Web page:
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Pandemic rules 'a mess,’ Haldimand-Norfolk medical officer says

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Norfolk and Haldimand’s medical officer of health is sympathizing with area farmers who have tried to comply with federal and provincial regulations regarding COVID-19 and migrant workers.

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Dr. Alex Hukowich has been getting up to speed on the pandemic’s impact on offshore labourers since he was appointed in May as the interim replacement for the counties’ outgoing medical officer Dr. Shanker Nesathurai.

Hukowich is astounded at how difficult authorities have made it for farmers to comply with federal and provincial expectations.

“I’ve spent the past three weeks reading through this stuff,” Hukowich told Norfolk and Haldimand’s board of health on June 15. “It’s a pile two feet high, and I don’t know that lawyers fully understand it. It’s confusing; it’s a mess.

“You have these documents that start out and then refer you to another document which refers you to another document and then to another document. I don’t know how farmers can cope with all of that. I don’t know how they could understand the rules they’re expected to abide by.”

Hukowich met with members of Norfolk’s agricultural advisory board prior to the meeting. He came away excited by the suggestion that Ottawa and Queen’s Park could save everyone a lot of time and aggravation if they identified the offshore workers who are coming to Canada and arranged to have them vaccinated against COVID-19 before they boarded a plane.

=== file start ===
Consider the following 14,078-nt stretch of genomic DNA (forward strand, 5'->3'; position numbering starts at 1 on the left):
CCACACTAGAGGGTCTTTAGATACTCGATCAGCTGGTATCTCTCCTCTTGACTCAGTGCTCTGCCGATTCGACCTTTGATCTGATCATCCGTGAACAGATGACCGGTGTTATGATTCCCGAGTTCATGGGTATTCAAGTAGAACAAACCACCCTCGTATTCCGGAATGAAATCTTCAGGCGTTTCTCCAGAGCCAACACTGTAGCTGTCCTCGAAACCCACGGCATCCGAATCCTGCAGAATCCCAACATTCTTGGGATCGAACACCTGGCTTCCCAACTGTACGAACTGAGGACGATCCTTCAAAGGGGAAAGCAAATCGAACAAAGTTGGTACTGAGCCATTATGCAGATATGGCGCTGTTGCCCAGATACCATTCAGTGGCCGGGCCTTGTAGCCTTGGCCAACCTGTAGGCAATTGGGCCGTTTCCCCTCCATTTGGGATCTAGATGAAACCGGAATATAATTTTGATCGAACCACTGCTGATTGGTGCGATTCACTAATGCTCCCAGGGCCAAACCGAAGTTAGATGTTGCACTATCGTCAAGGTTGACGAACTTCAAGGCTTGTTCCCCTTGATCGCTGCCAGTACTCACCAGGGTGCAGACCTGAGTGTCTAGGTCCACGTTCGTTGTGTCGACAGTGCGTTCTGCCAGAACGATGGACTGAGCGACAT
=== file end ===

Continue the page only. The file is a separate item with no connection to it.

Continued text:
That way, Hukowich said, workers would arrive in Canada almost fully protected from the coronavirus. That would cut down on case counts here, he said, adding it’s not too late for federal authorities to arrange shots for the 2,000 or so offshore workers set to arrive in Norfolk and Haldimand from Mexico, Jamaica, Trinidad and other Caribbean islands.

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“A vaccination two weeks before you got on a plane would eliminate a lot of anguish and save a lot of dollars in the agricultural community,” said Delhi Coun. Mike Columbus, a member of the board of health.

Hukowich noted that Prime Minister Justin Trudeau pledged a large donation of COVID-19 vaccines to developing countries at the recent G7 summit in England. Ensuring some of these shots got into the arms of workers en route to Canada would be a smart application of these resources, Hukowich said.

“Canada has promised vaccines to other countries,” he said. “Clearly, if these people were immunized two weeks before they came on a plane, it might solve a whole bunch of our problems here in terms of outbreaks.”

The board of health directed Hukowich to share this suggestion with federal and provincial authorities as well as managers of Foreign Agricultural Resource Management Services (FARMS), overseers of the offshore worker program locally.

Hukowich continues to review the instructions and Section 22 orders he inherited from Nesathurai regarding farmers and offshore workers. He’s been hampered in this pursuit by the lack of comparable data from other health districts that also have significant migrant worker populations.

These health districts have less stringent rules on bunkhouse occupancy during the mandatory 14-day quarantine period and no restrictions on how many migrant workers can travel in a vehicle from Pearson International Airport in Toronto to their employers’ bunkhouses.

Hukowich has asked the Ontario Ministry of Agriculture, Food and Rural Affairs and the Ministry of Health for this information but they have been unable to provide it.

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